Rear View Mirror Part 4 – a look back through our digital archive. Mostly tippers this week includng Foden, ERF, Renault, Guy and Mitusbishi!

It’s time for another delve into the digital archives of T&D and Commercial Motor! We’ve got a nice selection of trucks from not so long ago, but are now a rare sight on our roads. The image above is of course an ERF EC, these were quite popular as eight-wheelers and there’s even the odd one still at work today.

The Mercedes-Benz Actros came in a wide variety of shapes and sizes. While you could get the big flat-floored Megaspace cab for tractor units, there were also smaller day cabs such as this 8×4 tipper. The Axor was also available in this confirguration and the range was quite complex with the two models overlapping to a degree, until the Arocs was introduced as the construction orientated model with Euro 6.

The Renualt Premium Lander certainly looked the part, with these 2009 models in the liverly of JC Balls sporting some impressive ground clearance thanks to the alternative front end with the slim headlights. Again this is a moel of truck that’s almost vanished from our roads. The Lander was replaced with the Range-C.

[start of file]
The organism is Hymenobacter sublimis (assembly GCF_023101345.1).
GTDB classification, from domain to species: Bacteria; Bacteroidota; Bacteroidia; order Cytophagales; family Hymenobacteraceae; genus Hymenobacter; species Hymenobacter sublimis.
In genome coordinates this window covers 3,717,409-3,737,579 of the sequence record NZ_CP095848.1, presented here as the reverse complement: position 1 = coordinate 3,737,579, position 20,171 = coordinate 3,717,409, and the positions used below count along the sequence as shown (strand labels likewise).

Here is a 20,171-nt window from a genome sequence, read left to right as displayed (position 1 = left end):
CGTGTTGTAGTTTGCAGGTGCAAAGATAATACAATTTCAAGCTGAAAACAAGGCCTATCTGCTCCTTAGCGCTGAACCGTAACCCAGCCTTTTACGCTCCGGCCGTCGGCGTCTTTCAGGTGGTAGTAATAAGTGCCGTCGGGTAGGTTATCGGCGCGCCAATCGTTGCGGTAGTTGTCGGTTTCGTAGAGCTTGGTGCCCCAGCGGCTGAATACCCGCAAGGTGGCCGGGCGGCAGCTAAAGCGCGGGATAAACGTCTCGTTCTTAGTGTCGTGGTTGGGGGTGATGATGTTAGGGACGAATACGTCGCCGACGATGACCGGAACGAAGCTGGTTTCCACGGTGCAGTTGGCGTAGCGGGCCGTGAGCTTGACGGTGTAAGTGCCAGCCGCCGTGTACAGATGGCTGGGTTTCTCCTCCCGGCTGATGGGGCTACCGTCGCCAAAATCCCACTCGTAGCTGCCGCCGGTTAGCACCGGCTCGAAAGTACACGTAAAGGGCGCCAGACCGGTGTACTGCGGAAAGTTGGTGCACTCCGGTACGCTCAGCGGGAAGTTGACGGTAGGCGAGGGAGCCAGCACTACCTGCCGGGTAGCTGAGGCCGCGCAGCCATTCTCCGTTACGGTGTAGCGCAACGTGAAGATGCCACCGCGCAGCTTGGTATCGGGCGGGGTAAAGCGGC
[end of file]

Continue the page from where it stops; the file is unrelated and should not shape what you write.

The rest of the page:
Smith’s of Bletchington run a smart tipper fleet. This little Volvo 18-tonner would be just the thing for work in residential areas, although smaller tippers like this are becoming less common these days. This had a straight six speed manual transmission too. Bet it was a great truck to drive.

Here’s Ray Grocott with his Guy Big J fitted with front exit exhuast, something you never see any more. Did the fumes end up going up and into your window if you had it rolled down? The Big J came fitted with a number of different engines including Gardner, Cummins or Rolls Royce. Guy was bought by Jaguar cars in the ’60s and then absorbed into British Leyland. The last Big Js were built in 1978 but there’s a couple of them that were registered much later on B-plates. There’s an article in an old T&D from 1986 we will dig out some day soon.

At the smallest end of the tipper scale is this 3.5 tonne Mitsubishi Fuso Canter, much liked by builders.

One of the most popular British trucks was one of the very last, the Foden Alpha. There’s still a number of these still hard at work, with operators citing the rubber rear suspension as a big advantage.

Nothing to do with tippers, but here’s a rare truck in Eddie Stobart livery, a late model Euro 5 Iveco Stralis Active-Space. They didn’t use many of these.

That’s it for this week!